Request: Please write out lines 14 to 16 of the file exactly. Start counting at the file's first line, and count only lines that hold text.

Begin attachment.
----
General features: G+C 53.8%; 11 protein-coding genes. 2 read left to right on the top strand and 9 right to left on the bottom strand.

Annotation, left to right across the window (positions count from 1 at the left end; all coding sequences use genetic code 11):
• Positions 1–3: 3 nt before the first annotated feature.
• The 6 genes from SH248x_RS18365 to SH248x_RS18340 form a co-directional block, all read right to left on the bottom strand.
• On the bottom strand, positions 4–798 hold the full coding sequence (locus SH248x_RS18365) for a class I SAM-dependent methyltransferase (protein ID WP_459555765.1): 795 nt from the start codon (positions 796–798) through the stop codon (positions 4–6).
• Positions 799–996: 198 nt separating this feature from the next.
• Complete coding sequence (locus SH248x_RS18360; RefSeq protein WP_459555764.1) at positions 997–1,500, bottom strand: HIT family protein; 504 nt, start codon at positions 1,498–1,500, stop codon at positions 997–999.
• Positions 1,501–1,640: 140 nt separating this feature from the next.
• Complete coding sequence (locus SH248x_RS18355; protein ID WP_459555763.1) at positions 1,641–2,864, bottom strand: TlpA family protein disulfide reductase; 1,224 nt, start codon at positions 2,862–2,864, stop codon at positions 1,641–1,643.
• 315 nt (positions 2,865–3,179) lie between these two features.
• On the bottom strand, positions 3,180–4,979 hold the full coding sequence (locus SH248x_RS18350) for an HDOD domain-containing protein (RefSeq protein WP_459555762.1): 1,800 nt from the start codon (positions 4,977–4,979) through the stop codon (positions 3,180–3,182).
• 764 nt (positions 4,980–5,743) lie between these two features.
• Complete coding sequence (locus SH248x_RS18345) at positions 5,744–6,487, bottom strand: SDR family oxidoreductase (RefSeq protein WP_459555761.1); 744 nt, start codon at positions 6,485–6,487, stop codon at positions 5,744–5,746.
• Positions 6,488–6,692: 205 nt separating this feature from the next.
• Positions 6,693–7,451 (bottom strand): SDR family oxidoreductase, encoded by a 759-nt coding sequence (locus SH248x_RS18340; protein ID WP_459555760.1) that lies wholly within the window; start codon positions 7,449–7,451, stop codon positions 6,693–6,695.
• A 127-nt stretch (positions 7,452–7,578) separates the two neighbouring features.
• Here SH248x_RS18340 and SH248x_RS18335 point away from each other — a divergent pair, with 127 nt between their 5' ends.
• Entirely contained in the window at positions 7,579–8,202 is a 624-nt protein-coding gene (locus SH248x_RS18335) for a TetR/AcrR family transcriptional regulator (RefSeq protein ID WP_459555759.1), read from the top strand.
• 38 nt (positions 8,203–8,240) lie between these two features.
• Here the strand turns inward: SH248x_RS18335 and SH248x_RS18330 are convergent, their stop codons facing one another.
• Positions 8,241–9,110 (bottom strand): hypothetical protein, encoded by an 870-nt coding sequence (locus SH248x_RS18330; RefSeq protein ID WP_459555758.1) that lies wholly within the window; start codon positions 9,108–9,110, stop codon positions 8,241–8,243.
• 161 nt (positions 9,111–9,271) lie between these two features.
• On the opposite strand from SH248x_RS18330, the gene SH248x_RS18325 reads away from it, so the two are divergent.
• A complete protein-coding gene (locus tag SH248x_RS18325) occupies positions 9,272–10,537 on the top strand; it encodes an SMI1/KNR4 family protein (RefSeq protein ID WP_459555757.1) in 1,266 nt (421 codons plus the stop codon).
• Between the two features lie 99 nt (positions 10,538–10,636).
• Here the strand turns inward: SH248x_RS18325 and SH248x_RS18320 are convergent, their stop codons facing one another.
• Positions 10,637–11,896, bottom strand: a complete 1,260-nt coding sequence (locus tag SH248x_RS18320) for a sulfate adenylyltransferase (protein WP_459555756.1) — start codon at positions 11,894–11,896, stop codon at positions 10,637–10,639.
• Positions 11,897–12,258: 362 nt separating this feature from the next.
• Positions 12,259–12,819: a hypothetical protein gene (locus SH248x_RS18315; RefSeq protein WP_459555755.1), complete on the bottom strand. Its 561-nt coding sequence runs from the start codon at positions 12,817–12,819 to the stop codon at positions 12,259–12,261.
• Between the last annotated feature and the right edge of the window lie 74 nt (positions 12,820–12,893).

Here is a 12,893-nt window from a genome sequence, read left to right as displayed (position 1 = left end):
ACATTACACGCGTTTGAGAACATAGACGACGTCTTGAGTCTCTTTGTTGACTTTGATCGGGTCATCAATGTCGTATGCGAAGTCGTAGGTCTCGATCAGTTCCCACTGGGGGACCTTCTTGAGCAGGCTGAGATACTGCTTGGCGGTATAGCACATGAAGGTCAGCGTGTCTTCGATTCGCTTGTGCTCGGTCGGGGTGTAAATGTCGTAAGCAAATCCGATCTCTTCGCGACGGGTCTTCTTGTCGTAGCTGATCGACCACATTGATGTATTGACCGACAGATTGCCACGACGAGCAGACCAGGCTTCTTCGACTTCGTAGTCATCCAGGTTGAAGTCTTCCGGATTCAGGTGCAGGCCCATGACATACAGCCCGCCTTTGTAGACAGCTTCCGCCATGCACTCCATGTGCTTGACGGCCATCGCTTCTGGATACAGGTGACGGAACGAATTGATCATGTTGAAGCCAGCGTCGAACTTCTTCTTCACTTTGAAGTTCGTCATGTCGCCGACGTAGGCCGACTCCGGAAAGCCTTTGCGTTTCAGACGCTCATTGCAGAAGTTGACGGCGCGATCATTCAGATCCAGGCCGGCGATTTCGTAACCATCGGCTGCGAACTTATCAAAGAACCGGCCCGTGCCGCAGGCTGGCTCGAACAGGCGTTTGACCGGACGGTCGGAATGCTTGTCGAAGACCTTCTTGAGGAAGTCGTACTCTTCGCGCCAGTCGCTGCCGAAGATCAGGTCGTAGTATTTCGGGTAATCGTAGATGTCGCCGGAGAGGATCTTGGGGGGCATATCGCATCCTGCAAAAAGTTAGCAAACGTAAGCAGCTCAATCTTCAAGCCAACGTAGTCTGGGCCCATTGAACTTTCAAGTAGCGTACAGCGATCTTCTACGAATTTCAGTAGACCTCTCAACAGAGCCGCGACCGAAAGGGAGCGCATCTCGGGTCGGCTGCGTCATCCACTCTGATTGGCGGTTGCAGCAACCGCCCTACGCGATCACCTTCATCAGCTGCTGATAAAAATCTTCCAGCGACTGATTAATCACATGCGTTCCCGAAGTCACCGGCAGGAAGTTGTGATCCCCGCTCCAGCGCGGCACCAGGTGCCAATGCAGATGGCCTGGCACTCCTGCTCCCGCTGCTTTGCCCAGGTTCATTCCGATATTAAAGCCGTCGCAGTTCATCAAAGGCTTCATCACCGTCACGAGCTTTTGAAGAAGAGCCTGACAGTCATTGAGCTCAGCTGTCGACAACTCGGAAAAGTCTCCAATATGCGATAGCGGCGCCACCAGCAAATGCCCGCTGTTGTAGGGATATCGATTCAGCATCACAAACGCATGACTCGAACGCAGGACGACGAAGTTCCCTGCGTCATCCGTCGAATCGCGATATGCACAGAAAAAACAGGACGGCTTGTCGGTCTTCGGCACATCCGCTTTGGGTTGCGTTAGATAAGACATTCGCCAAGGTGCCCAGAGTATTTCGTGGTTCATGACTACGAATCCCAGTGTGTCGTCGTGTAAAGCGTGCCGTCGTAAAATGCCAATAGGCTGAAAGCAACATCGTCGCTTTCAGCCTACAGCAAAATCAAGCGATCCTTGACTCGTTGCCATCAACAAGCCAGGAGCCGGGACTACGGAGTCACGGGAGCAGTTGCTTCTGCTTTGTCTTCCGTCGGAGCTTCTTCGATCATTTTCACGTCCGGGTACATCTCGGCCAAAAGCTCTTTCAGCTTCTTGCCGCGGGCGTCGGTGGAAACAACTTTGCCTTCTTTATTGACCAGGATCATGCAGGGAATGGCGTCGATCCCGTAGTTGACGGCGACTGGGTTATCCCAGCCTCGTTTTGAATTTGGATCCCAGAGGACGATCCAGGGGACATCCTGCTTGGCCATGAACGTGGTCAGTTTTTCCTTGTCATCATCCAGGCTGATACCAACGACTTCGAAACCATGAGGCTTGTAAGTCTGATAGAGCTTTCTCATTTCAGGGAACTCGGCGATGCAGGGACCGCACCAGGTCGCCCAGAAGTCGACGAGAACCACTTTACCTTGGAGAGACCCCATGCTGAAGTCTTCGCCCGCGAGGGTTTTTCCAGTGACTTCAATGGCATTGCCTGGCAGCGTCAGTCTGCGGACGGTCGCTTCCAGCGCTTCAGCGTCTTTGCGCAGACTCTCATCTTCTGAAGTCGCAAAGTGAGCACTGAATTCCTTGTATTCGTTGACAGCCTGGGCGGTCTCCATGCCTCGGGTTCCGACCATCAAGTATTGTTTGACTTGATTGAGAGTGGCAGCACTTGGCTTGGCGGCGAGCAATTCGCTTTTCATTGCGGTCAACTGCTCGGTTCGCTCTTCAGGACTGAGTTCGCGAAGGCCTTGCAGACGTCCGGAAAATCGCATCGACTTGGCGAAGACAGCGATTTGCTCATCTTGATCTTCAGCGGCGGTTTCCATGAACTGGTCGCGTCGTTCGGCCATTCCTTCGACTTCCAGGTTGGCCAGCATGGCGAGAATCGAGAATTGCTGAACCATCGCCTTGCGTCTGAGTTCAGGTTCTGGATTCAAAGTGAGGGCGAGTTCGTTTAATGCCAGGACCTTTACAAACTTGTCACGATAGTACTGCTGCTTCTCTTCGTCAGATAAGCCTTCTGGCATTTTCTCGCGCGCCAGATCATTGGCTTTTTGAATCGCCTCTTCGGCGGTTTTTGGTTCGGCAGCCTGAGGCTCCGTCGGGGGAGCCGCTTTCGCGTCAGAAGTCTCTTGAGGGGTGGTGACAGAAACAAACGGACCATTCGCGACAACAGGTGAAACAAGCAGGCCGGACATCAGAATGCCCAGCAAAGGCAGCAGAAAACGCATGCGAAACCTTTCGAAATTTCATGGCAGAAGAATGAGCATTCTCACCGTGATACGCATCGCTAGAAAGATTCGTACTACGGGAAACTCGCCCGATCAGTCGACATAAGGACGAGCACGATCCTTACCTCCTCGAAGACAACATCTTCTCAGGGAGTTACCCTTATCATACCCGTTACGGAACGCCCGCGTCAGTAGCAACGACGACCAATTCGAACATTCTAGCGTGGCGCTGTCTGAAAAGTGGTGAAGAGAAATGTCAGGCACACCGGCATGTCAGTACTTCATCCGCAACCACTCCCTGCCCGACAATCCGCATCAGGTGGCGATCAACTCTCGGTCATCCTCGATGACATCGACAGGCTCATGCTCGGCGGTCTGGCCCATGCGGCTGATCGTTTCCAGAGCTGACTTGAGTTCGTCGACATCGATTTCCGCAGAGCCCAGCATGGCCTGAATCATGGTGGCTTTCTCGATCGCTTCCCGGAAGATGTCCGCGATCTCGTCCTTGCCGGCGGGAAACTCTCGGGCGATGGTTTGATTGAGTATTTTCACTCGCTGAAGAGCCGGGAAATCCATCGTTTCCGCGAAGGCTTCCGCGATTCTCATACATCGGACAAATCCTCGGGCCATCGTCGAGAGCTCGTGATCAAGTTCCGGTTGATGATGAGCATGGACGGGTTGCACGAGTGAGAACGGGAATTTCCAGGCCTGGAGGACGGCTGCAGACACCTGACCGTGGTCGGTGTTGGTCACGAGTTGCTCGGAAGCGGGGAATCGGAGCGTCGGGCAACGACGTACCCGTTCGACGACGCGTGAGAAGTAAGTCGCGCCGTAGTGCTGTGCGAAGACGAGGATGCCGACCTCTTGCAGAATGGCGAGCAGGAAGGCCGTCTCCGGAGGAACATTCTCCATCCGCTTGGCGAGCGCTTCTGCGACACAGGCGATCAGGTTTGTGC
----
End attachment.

• Positions 6,488–6,692: 205 nt separating this feature from the next.
• Positions 6,693–7,451 (bottom strand): SDR family oxidoreductase, encoded by a 759-nt coding sequence (locus SH248x_RS18340; protein ID WP_459555760.1) that lies wholly within the window; start codon positions 7,449–7,451, stop codon positions 6,693–6,695.
• A 127-nt stretch (positions 7,452–7,578) separates the two neighbouring features.